BRUSSELS (Reuters) - A Belgian company at the heart of fresh U.S. sanctions targeting Iran-backed Hezbollah in Lebanon said on Friday that it did not finance political parties or movements and that the links suggested by the U.S. Treasury were false.
Energy services firm Global Trading Group, based in the port city of Antwerp, was blacklisted by the U.S. Treasury on Thursday, as part of new measures aimed at Iran and Hezbollah since U.S. President Donald Trump withdrew from the Iran nuclear deal last week.
The U.S. Treasury said the company’s director Mohammad Ibrahim Bazzi was a Hezbollah financier operating through Belgium, Lebanon and Iraq.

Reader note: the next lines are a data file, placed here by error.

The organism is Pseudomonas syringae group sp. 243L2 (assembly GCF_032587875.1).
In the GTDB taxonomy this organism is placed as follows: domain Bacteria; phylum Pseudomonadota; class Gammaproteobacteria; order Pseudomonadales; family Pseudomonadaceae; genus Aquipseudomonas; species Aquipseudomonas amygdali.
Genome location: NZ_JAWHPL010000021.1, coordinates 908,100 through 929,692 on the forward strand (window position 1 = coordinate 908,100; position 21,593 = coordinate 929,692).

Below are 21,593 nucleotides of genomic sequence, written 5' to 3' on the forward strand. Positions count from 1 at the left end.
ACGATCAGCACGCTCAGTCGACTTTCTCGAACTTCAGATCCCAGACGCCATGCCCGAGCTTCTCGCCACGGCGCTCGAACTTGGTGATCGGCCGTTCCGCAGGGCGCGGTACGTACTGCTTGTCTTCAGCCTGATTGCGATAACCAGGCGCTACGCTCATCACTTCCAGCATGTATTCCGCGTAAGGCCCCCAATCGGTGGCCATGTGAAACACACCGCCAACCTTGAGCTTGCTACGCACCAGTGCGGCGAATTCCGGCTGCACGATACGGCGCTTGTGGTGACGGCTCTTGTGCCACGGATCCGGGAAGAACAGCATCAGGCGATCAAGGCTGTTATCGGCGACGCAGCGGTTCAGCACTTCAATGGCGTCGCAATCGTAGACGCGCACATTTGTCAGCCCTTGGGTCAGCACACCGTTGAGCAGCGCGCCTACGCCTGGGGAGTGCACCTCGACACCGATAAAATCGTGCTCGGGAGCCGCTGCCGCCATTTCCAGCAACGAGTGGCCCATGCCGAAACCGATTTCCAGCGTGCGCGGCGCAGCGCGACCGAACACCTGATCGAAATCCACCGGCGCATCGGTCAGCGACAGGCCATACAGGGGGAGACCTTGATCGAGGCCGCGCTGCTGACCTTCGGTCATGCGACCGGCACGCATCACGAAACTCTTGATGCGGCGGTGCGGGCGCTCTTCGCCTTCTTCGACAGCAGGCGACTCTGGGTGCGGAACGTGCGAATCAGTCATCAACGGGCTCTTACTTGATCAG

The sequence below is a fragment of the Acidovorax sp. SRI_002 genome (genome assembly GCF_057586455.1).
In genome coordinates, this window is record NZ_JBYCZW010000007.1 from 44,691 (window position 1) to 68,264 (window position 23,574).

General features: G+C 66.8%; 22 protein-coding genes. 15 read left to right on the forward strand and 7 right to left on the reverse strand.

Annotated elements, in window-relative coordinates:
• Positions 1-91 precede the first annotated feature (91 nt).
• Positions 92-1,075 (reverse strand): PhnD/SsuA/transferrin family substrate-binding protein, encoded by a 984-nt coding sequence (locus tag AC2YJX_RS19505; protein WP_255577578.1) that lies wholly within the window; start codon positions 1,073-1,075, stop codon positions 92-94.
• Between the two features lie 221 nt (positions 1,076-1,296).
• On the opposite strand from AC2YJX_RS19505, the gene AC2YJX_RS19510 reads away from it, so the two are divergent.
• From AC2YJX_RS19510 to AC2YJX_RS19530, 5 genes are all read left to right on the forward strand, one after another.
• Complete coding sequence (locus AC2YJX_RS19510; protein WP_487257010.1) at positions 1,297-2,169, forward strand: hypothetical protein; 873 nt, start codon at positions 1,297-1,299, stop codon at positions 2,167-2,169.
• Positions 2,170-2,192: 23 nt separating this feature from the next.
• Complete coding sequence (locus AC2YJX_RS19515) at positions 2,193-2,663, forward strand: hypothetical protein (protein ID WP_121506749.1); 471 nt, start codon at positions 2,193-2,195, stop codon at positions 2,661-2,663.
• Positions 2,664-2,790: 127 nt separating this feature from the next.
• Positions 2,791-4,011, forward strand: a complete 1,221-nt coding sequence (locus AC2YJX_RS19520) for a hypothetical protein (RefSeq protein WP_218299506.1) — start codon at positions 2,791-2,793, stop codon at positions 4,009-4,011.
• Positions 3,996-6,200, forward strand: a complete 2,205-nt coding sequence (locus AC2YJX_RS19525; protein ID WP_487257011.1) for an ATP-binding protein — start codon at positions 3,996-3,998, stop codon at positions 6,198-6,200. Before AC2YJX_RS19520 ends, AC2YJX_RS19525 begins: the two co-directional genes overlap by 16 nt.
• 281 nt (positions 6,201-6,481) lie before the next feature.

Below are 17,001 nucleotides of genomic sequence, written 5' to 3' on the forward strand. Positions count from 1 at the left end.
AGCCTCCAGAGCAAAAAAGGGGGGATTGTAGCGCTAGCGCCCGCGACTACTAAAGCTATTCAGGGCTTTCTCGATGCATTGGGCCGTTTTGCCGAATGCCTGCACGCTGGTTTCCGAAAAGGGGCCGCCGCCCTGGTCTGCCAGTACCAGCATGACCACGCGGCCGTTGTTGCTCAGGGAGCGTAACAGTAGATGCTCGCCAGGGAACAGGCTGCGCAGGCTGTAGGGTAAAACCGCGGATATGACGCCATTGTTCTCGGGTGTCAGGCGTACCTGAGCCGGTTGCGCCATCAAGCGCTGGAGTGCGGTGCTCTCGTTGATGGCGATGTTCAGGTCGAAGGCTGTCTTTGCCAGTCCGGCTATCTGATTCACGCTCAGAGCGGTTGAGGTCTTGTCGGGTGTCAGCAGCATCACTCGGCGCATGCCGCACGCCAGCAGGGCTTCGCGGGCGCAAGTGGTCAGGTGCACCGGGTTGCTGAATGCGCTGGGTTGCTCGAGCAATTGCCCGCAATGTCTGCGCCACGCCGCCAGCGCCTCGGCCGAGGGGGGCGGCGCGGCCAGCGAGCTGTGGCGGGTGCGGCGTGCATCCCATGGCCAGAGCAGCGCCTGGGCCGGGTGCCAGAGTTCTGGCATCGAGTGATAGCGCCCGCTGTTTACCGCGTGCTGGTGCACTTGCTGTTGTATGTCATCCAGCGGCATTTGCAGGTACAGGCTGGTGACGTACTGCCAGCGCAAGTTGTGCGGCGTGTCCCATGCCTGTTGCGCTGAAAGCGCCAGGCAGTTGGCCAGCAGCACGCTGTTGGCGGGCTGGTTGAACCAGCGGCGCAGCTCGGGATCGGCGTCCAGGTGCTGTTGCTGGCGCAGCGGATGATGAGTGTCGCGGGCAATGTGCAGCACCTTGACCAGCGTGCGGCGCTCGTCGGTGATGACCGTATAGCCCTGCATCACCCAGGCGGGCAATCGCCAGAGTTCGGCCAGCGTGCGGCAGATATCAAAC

“It is not true. It is a lie. We are not dealing with political parties,” a spokesman for the company told Reuters.
Global Trading Group had assets of some 26 million euros ($30.67 million) and an operating profit of 1.4 million euros in 2016 according to its most recent filing with the central bank.
Belgium’s federal prosecutor was not immediately available for comment on whether the U.S. sanctions would lead to a separate investigation in Belgium.
Asked whether the company feared consequences for its business from the U.S. sanctions, the spokesman said this was not the case.
“No. We are a clean company, everything is in the open,” he said.
Reporting by Robert-Jan Bartunek; Editing by Alastair Macdonald and Peter Graff
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